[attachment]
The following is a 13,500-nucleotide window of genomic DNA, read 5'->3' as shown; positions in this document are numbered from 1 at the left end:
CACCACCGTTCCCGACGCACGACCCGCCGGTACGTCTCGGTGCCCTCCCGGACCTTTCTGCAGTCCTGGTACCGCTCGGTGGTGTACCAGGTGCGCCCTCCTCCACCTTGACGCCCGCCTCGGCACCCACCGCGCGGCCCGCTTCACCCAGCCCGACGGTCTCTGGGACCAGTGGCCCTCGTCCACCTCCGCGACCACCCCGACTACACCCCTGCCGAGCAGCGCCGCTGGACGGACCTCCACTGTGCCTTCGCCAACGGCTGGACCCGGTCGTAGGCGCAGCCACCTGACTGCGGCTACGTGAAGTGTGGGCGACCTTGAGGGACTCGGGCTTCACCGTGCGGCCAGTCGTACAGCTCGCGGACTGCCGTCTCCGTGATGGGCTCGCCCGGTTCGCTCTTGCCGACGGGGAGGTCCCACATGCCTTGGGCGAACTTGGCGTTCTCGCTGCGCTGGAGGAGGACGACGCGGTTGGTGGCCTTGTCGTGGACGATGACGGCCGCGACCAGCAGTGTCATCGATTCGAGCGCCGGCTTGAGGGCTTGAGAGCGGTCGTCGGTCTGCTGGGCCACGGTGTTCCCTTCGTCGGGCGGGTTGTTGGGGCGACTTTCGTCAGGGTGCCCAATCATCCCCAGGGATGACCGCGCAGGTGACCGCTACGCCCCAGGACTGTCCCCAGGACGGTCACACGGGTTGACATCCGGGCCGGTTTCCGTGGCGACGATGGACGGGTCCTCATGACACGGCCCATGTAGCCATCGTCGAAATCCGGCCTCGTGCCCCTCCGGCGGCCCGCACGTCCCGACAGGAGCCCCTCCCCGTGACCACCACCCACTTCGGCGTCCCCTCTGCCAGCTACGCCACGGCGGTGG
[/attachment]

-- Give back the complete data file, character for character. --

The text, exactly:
The following is a 13,500-nucleotide window of genomic DNA, read 5'->3' as shown; positions in this document are numbered from 1 at the left end:
CACCACCGTTCCCGACGCACGACCCGCCGGTACGTCTCGGTGCCCTCCCGGACCTTTCTGCAGTCCTGGTACCGCTCGGTGGTGTACCAGGTGCGCCCTCCTCCACCTTGACGCCCGCCTCGGCACCCACCGCGCGGCCCGCTTCACCCAGCCCGACGGTCTCTGGGACCAGTGGCCCTCGTCCACCTCCGCGACCACCCCGACTACACCCCTGCCGAGCAGCGCCGCTGGACGGACCTCCACTGTGCCTTCGCCAACGGCTGGACCCGGTCGTAGGCGCAGCCACCTGACTGCGGCTACGTGAAGTGTGGGCGACCTTGAGGGACTCGGGCTTCACCGTGCGGCCAGTCGTACAGCTCGCGGACTGCCGTCTCCGTGATGGGCTCGCCCGGTTCGCTCTTGCCGACGGGGAGGTCCCACATGCCTTGGGCGAACTTGGCGTTCTCGCTGCGCTGGAGGAGGACGACGCGGTTGGTGGCCTTGTCGTGGACGATGACGGCCGCGACCAGCAGTGTCATCGATTCGAGCGCCGGCTTGAGGGCTTGAGAGCGGTCGTCGGTCTGCTGGGCCACGGTGTTCCCTTCGTCGGGCGGGTTGTTGGGGCGACTTTCGTCAGGGTGCCCAATCATCCCCAGGGATGACCGCGCAGGTGACCGCTACGCCCCAGGACTGTCCCCAGGACGGTCACACGGGTTGACATCCGGGCCGGTTTCCGTGGCGACGATGGACGGGTCCTCATGACACGGCCCATGTAGCCATCGTCGAAATCCGGCCTCGTGCCCCTCCGGCGGCCCGCACGTCCCGACAGGAGCCCCTCCCCGTGACCACCACCCACTTCGGCGTCCCCTCTGCCAGCTACGCCACGGCGGTGG